Darden | Mr. Leading Petty Officer
GRE (MCAT) 501, GPA 4.0
Harvard | Ms. Almost Ballerina
GRE ..., GPA ...
Darden | Mr. Federal Consultant
GMAT 780, GPA 3.26
Stanford GSB | Mr. Rocket Scientist Lawyer
GMAT 730, GPA 3.65 Cumulative
Harvard | Mr. Polyglot
GMAT 740, GPA 3.65
Darden | Mr. Engineer Consultant
GMAT 730, GPA 3.47
Stanford GSB | Mr. Navy Officer
GMAT 770, GPA 4.0
Harvard | Mr. Public Finance
GMAT 720, GPA 3.9
Stanford GSB | Mr. Systems Change
GMAT 730, GPA 4
Tuck | Mr. Consulting To Tech
GMAT 750, GPA 3.2
Harvard | Ms. Ambitious Hippie
GRE 329, GPA 3.9
Harvard | Mr. Milk Before Cereals
GMAT 710, GPA 3.3 (16/20 Portuguese scale)
Harvard | Mr. Sales To Consulting
GMAT 760, GPA 3.49
INSEAD | Ms. Hope & Goodwill
GMAT 740, GPA 3.5
INSEAD | Mr. Airline Captain
GMAT 740, GPA 3.8
Harvard | Mr. Startup
GRE 327, GPA 3.35
Stanford GSB | Mr. MBB to PM
GRE 338, GPA 4.0
IU Kelley | Ms. Biracial Single Mommy
, GPA 2.5/3.67 Grad
Darden | Ms. Unicorn Healthcare Tech
GMAT 730, GPA 3.5
Stanford GSB | Mr. MBA Class of 2023
GMAT 725, GPA 3.5
Chicago Booth | Mr. Guy From Taiwan
GRE 326, GPA 3.3
Stanford GSB | Mr. Energy Reform
GMAT 700, GPA 3.14 of 4
Ross | Mr. Verbal Engineer
GMAT 710, GPA 3.3
Ross | Ms. Packaging Manager
GMAT 730, GPA 3.47
Kellogg | Mr. Danish Raised, US Based
GMAT 710, GPA 10.6 out of 12
Wharton | Mr. Sr. Systems Engineer
GRE 1280, GPA 3.3
Chicago Booth | Mr. Semiconductor Guy
GMAT 730, GPA 3.3

The Rebel Savant Of MBA Admissions Consulting

Sandy Kreisberg does most of his consulting on the phone or the computer

“It was one of the few times in my life that I got some place early,” says Kreisberg. “I missed the Nifty 50, Xerox, Microsoft, bottled water and the housing boom. But with this, for once in my life, I got to something early.” Many of his first customers were from California, early adopters to the web, and most of them wanted to get elite MBAs. As the number of applicants to prestige schools swelled in the 1990s, the industry came into its own. Today, Kreisberg is one of some 500 consultants specializing in the MBA market alone and billing at least $35 million a year.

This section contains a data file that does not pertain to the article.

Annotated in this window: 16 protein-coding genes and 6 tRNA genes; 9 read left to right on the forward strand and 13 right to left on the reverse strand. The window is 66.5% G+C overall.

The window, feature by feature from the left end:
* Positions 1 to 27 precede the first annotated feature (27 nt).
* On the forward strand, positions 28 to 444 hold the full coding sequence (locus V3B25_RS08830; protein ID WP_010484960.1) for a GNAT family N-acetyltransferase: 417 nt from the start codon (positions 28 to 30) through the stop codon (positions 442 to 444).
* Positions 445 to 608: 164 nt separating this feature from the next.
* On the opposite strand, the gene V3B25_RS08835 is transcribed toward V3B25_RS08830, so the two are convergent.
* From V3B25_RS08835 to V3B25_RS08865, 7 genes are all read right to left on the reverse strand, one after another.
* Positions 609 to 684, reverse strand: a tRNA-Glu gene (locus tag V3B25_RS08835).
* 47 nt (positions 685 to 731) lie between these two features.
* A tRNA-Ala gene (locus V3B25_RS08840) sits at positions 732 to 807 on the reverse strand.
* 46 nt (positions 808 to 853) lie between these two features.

He works out of his home in a third-floor condo in Cambridge, just an 11-minute walk from the Harvard Business School campus. It is a good thing that he has never been married nor has children. From June until January of every year, the peak season for MBA applicants, Kreisberg barely leaves his apartment, working his Dell desktop computer and his telephone from 9:30 a.m. until 1:30 a.m., seven days a week. He eats a bowl of Whole Foods chicken soup for lunch. Each day begins with what Kreisberg calls emergencies, urgent emails from clients who need immediate help. “I try to chip away at the ice pack, editing four, five or six essays in the morning,” he says. “Depending on what time of the season it is, I may have to return a few phone calls. Leaving the house is a huge mistake. It’s possible that from the beginning of August to January, I spend less than two hours a day outside, a day and a half around Thanksgiving to visit friends, and two days off at Christmas.”

The typical assignment begins with a conversation about the client’s resume and ambitions. Unlike some consultants, Kreisberg is blunt, quick to assess if a candidate has the right stuff to get into a Harvard, Stanford, or Wharton. “I say people like you get in or don’t get it. I’ll ask them for their three big accomplishments. And then I can’t stop myself. I’ll say here’s how you spin that. Here’s what you do. That accomplishment sounds like the other one. What else do you have? Your accomplishment sounds more like a mistake.”